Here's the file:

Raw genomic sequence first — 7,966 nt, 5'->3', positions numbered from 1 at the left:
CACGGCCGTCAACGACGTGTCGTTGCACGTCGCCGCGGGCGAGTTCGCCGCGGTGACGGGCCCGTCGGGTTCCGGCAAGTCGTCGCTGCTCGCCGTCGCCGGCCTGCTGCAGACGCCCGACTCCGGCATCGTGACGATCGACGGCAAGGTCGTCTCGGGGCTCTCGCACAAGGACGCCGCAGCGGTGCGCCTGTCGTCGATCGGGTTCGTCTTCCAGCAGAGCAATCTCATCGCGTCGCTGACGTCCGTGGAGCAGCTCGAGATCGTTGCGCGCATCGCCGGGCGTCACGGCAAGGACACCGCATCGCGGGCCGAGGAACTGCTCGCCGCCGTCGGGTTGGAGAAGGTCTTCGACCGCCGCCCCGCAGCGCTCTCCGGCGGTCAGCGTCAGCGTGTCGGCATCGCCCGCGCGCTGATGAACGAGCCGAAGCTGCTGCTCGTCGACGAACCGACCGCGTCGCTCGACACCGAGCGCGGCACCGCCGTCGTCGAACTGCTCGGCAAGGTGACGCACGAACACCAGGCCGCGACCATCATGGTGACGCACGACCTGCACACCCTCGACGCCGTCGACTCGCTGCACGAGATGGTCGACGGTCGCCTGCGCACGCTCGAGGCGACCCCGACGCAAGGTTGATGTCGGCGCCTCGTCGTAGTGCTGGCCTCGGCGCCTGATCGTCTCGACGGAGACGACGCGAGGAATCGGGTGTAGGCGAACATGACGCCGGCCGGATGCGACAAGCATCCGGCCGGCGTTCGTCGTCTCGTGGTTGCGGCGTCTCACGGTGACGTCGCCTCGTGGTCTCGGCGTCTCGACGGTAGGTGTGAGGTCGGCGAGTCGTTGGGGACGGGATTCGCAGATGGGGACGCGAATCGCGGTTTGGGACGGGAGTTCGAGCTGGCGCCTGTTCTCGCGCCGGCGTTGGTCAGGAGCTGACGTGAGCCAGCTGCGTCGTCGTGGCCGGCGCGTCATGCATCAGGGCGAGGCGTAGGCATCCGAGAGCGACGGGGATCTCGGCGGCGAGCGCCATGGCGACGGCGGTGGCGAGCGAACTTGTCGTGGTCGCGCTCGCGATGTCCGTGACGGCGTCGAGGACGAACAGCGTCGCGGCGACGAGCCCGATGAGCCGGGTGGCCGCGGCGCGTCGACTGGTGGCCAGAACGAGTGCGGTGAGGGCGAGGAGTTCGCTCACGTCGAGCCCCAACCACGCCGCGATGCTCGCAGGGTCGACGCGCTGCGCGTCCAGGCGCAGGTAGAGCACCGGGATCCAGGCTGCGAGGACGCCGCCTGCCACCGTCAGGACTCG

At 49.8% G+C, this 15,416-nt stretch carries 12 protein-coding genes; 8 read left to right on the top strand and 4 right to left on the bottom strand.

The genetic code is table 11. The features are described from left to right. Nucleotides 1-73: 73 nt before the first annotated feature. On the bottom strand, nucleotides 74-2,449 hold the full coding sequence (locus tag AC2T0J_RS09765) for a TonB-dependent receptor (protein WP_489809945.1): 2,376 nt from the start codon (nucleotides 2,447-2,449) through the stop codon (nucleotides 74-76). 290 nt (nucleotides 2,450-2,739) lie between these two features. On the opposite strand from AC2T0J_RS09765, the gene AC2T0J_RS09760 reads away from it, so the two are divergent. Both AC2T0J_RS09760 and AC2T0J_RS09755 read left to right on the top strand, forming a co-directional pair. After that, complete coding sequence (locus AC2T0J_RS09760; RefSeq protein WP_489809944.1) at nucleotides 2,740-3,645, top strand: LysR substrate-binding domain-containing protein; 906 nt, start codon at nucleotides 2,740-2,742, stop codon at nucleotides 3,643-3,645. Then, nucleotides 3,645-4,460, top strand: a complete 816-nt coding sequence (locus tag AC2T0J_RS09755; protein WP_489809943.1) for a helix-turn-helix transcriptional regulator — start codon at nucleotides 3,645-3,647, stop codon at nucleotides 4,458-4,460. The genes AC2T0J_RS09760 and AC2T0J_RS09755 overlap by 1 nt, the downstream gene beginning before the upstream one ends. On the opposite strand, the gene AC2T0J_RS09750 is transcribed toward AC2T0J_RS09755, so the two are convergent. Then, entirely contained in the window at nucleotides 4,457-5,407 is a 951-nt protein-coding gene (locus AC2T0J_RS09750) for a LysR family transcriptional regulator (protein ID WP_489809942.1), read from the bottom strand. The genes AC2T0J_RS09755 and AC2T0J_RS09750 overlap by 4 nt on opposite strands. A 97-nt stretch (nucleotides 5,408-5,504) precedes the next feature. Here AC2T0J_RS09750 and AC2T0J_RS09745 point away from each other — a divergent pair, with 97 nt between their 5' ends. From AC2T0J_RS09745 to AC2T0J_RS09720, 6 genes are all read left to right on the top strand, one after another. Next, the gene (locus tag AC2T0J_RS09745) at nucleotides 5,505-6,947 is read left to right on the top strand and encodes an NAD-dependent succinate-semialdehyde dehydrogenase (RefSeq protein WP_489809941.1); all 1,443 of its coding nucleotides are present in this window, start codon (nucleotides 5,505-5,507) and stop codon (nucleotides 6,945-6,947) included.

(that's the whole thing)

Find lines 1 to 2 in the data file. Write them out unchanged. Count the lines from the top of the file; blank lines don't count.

Raw genomic sequence first — 7,966 nt, 5'->3', positions numbered from 1 at the left:
CACGGCCGTCAACGACGTGTCGTTGCACGTCGCCGCGGGCGAGTTCGCCGCGGTGACGGGCCCGTCGGGTTCCGGCAAGTCGTCGCTGCTCGCCGTCGCCGGCCTGCTGCAGACGCCCGACTCCGGCATCGTGACGATCGACGGCAAGGTCGTCTCGGGGCTCTCGCACAAGGACGCCGCAGCGGTGCGCCTGTCGTCGATCGGGTTCGTCTTCCAGCAGAGCAATCTCATCGCGTCGCTGACGTCCGTGGAGCAGCTCGAGATCGTTGCGCGCATCGCCGGGCGTCACGGCAAGGACACCGCATCGCGGGCCGAGGAACTGCTCGCCGCCGTCGGGTTGGAGAAGGTCTTCGACCGCCGCCCCGCAGCGCTCTCCGGCGGTCAGCGTCAGCGTGTCGGCATCGCCCGCGCGCTGATGAACGAGCCGAAGCTGCTGCTCGTCGACGAACCGACCGCGTCGCTCGACACCGAGCGCGGCACCGCCGTCGTCGAACTGCTCGGCAAGGTGACGCACGAACACCAGGCCGCGACCATCATGGTGACGCACGACCTGCACACCCTCGACGCCGTCGACTCGCTGCACGAGATGGTCGACGGTCGCCTGCGCACGCTCGAGGCGACCCCGACGCAAGGTTGATGTCGGCGCCTCGTCGTAGTGCTGGCCTCGGCGCCTGATCGTCTCGACGGAGACGACGCGAGGAATCGGGTGTAGGCGAACATGACGCCGGCCGGATGCGACAAGCATCCGGCCGGCGTTCGTCGTCTCGTGGTTGCGGCGTCTCACGGTGACGTCGCCTCGTGGTCTCGGCGTCTCGACGGTAGGTGTGAGGTCGGCGAGTCGTTGGGGACGGGATTCGCAGATGGGGACGCGAATCGCGGTTTGGGACGGGAGTTCGAGCTGGCGCCTGTTCTCGCGCCGGCGTTGGTCAGGAGCTGACGTGAGCCAGCTGCGTCGTCGTGGCCGGCGCGTCATGCATCAGGGCGAGGCGTAGGCATCCGAGAGCGACGGGGATCTCGGCGGCGAGCGCCATGGCGACGGCGGTGGCGAGCGAACTTGTCGTGGTCGCGCTCGCGATGTCCGTGACGGCGTCGAGGACGAACAGCGTCGCGGCGACGAGCCCGATGAGCCGGGTGGCCGCGGCGCGTCGACTGGTGGCCAGAACGAGTGCGGTGAGGGCGAGGAGTTCGCTCACGTCGAGCCCCAACCACGCCGCGATGCTCGCAGGGTCGACGCGCTGCGCGTCCAGGCGCAGGTAGAGCACCGGGATCCAGGCTGCGAGGACGCCGCCTGCCACCGTCAGGACTCG